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The Byrds “Mr. Tambourine Man” (Columbia, 1965)

MI0000506004The debut album by The Byrds charged forward with that jangly guitar sound, tambourines (of course) and woven harmonies that would become the template for many a folk or heartland rock band. Guitars are intricate with vocals complexly joined, bringing roots to rock format without substantial loss of the prior form.

Whether folkies see their rock and folk union as a watering down of tradition is another matter; as a rock exploration it opened doors. Their work of co-opting Dylan songs may have even helped lead Dylan to pick up an electric guitar, to most of his fans chagrin. But that’s just theorizing, since the only real connection is that this album and his infamous amplified set share the same year in history.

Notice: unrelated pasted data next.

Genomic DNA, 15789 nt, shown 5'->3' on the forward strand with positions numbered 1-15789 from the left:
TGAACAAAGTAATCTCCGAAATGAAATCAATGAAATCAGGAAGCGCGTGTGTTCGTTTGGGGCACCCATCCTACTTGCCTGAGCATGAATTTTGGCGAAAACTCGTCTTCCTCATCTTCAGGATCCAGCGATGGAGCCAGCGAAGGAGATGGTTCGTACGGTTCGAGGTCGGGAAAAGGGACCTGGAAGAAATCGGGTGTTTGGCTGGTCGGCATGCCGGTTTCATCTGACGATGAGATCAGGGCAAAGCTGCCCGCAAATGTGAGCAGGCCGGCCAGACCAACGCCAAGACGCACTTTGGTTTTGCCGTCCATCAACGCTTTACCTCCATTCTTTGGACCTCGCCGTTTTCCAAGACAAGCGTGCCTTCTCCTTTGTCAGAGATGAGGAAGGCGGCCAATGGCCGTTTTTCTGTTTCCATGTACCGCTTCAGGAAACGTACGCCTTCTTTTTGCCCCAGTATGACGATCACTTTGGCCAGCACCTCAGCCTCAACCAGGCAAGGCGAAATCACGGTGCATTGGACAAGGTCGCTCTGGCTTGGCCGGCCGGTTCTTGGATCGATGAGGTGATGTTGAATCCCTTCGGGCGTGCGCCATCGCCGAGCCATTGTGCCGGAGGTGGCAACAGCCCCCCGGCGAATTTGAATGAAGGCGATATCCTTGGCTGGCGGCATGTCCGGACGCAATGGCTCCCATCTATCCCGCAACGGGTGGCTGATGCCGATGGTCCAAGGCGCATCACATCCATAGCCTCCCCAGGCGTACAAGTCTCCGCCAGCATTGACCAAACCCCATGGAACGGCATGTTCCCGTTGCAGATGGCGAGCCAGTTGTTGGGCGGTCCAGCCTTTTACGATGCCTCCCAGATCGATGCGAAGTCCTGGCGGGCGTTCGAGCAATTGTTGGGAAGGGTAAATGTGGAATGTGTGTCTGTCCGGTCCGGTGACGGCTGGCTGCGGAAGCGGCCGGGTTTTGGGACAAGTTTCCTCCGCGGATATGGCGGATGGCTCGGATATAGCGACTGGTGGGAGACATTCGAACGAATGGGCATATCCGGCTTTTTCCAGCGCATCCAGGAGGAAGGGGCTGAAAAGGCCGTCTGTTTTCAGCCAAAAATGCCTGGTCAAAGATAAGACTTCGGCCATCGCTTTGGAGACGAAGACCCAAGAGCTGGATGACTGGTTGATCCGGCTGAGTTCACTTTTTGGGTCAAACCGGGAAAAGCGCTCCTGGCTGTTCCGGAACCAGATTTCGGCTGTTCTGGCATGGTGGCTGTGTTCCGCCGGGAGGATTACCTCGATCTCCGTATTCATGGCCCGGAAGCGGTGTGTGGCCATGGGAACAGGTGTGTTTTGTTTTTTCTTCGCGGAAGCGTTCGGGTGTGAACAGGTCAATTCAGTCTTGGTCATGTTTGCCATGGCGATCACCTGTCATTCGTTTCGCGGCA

The album itself is in fine stereo presentation, and it sounds pretty close to a document as you’ll get from them before psychedelics and acid rock lead to more adventurous work in a studio vein. You can almost hear it coming in retrospect but with this album you have the best performance culminations of the Beatles and Dylan, with care given to the humble forms they lift up into rock celebrity. -Wade

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